Repeated social defeat induces transient glial activation and brain hypometabolism: A positron emission tomography imaging study

Paula Kopschina Feltes, Erik Fj de Vries, Luis E Juarez-Orozco, Ewelina Kurtys, Rudi Ajo Dierckx, Cristina M Moriguchi-Jeckel, Janine Doorduin*

*Corresponding author for this work

Research output: Contribution to journalArticleAcademicpeer-review

8 Citations (Scopus)
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Abstract

Psychosocial stress is a risk factor for the development of depression. Recent evidence suggests that glial activation could contribute to the development of depressive-like behaviour. This study aimed to evaluate in vivo whether repeated social defeat (RSD) induces short- and long-term inflammatory and metabolic alterations in the brain through positron emission tomography (PET). Male Wistar rats ( n = 40) were exposed to RSD by dominant Long-Evans rats on five consecutive days. Behavioural and biochemical alterations were assessed at baseline, day 5/6 and day 24/25 after the RSD protocol. Glial activation (11C-PK11195 PET) and changes in brain metabolism (18F-FDG PET) were evaluated on day 6, 11 and 25 (short-term), and at 3 and 6 months (long-term). Defeated rats showed transient depressive- and anxiety-like behaviour, increased corticosterone and brain IL-1β levels, as well as glial activation and brain hypometabolism in the first month after RSD. During the third- and six-month follow-up, no between-group differences in any investigated parameter were found. Therefore, non-invasive PET imaging demonstrated that RSD induces transient glial activation and reduces brain glucose metabolism in rats. These imaging findings were associated with stress-induced behavioural changes and support the hypothesis that neuroinflammation could be a contributing factor in the development of depression.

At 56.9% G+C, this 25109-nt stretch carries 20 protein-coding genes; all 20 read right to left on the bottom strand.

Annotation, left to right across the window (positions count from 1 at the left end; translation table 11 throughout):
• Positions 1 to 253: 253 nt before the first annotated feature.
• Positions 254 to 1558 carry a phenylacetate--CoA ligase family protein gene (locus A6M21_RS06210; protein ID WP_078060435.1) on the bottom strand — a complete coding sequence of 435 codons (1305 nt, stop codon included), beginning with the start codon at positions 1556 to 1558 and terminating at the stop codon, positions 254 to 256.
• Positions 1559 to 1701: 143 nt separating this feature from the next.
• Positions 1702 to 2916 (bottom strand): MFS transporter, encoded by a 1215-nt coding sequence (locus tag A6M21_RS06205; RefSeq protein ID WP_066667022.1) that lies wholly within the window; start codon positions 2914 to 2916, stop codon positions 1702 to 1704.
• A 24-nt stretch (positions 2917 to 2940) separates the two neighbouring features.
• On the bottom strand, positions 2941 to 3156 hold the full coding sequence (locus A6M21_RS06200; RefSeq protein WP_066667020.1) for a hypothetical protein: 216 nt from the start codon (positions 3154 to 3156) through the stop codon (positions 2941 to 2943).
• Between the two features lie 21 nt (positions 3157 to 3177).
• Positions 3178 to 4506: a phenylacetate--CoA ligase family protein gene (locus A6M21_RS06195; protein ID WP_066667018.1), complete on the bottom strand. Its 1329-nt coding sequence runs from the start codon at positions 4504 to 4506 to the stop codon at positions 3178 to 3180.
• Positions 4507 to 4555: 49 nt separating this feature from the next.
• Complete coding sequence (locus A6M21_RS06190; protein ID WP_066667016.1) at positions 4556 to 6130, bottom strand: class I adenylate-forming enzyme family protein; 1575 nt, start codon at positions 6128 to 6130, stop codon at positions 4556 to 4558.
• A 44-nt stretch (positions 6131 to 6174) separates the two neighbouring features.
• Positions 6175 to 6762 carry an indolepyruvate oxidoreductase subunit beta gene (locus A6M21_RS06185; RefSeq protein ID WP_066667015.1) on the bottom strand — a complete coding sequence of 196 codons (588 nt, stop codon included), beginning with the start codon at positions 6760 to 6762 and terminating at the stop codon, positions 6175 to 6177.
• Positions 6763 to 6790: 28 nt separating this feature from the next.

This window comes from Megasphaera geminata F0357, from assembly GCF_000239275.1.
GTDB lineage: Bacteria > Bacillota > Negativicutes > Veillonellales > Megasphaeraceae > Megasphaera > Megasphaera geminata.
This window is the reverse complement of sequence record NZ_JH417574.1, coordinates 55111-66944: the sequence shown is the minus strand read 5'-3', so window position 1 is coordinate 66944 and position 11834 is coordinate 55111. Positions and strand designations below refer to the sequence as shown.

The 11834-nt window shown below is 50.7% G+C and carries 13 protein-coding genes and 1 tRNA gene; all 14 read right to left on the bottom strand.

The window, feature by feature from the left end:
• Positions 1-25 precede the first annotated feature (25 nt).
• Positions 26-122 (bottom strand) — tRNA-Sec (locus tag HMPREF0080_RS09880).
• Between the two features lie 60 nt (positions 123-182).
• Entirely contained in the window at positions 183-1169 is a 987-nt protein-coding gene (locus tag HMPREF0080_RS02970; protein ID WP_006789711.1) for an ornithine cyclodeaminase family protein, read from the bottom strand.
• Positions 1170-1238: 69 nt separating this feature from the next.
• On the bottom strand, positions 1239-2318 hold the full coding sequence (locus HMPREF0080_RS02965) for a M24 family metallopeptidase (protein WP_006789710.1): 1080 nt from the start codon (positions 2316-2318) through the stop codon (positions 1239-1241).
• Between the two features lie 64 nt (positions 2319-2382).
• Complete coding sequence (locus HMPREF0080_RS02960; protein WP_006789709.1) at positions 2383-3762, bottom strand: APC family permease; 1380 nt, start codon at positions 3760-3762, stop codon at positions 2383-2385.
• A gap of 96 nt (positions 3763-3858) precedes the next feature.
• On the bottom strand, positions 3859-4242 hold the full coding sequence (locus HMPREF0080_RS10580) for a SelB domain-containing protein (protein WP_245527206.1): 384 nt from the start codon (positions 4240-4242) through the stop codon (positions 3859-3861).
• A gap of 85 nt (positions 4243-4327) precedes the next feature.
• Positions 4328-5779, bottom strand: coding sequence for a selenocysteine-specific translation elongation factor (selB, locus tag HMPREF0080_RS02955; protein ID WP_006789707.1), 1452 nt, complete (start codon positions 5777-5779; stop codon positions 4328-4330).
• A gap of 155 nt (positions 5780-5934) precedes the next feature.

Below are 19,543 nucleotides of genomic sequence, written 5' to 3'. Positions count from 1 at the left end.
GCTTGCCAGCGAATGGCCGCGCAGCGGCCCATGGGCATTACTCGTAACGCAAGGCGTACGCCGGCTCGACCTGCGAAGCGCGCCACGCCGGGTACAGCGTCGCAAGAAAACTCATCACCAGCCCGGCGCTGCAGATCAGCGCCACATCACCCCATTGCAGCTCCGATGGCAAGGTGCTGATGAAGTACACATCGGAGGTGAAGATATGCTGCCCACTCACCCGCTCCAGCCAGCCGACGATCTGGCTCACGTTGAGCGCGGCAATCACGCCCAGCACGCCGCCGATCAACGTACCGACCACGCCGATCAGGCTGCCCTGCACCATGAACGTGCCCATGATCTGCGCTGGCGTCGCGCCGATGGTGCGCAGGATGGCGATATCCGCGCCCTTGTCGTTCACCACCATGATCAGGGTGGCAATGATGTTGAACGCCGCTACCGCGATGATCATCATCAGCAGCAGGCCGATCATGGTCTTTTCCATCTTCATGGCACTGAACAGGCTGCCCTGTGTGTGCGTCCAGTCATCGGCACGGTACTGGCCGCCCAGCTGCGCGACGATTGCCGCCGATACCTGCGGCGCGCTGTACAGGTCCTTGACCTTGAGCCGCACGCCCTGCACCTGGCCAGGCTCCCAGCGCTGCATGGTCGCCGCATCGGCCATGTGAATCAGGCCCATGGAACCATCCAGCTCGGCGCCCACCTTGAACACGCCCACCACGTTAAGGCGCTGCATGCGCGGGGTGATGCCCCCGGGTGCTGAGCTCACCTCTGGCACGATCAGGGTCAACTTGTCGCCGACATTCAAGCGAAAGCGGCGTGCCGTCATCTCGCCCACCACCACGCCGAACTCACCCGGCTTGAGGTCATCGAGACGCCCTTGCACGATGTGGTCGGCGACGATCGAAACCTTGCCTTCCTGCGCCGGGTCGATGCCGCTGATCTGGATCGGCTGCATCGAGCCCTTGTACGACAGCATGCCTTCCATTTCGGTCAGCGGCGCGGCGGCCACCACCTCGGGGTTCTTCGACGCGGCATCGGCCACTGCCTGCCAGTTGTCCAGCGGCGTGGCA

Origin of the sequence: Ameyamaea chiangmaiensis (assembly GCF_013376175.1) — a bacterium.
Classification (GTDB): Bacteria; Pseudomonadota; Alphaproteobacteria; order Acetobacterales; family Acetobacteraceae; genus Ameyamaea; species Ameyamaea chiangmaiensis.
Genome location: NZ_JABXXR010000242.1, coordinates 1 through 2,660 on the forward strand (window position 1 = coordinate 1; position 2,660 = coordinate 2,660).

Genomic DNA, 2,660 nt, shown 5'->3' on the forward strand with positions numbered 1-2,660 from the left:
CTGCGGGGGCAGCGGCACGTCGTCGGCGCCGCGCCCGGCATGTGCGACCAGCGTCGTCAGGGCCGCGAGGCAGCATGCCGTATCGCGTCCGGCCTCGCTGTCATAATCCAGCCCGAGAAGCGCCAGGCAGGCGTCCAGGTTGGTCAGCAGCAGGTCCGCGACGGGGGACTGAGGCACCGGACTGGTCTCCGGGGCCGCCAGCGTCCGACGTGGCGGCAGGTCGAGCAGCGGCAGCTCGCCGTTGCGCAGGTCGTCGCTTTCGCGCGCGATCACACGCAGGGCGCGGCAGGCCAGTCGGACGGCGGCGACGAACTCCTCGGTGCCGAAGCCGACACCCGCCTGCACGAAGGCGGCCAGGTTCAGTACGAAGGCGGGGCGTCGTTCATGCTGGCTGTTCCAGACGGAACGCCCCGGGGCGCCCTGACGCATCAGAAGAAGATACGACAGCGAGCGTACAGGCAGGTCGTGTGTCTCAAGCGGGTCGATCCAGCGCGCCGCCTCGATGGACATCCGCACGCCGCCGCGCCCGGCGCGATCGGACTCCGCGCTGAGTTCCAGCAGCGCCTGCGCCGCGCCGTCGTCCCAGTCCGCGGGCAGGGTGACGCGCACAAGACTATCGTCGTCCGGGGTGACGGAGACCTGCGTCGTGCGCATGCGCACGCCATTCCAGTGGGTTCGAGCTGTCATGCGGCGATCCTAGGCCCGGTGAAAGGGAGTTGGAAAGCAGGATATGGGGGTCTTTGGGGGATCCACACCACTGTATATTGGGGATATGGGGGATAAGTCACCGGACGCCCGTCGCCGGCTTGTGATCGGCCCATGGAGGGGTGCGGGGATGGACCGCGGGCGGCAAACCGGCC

Original languageEnglish
Pages (from-to)439-453
Number of pages15
JournalJournal of Cerebral Blood Flow and Metabolism
Volume39
Issue number3
Early online date22-Dec-2017
DOIs
Publication statusPublished - Mar-2019

Keywords

  • Brain metabolism
  • depression
  • neuroinflammation
  • positron emission tomography imaging
  • repeated social defeat
  • ANXIETY-LIKE BEHAVIOR
  • ELEVATED PLUS-MAZE
  • BENZODIAZEPINE-RECEPTOR
  • OBJECT RECOGNITION
  • MEMORY IMPAIRMENT
  • MAJOR DEPRESSION
  • ANIMAL-MODEL
  • RAT-BRAIN
  • STRESS
  • CORTEX

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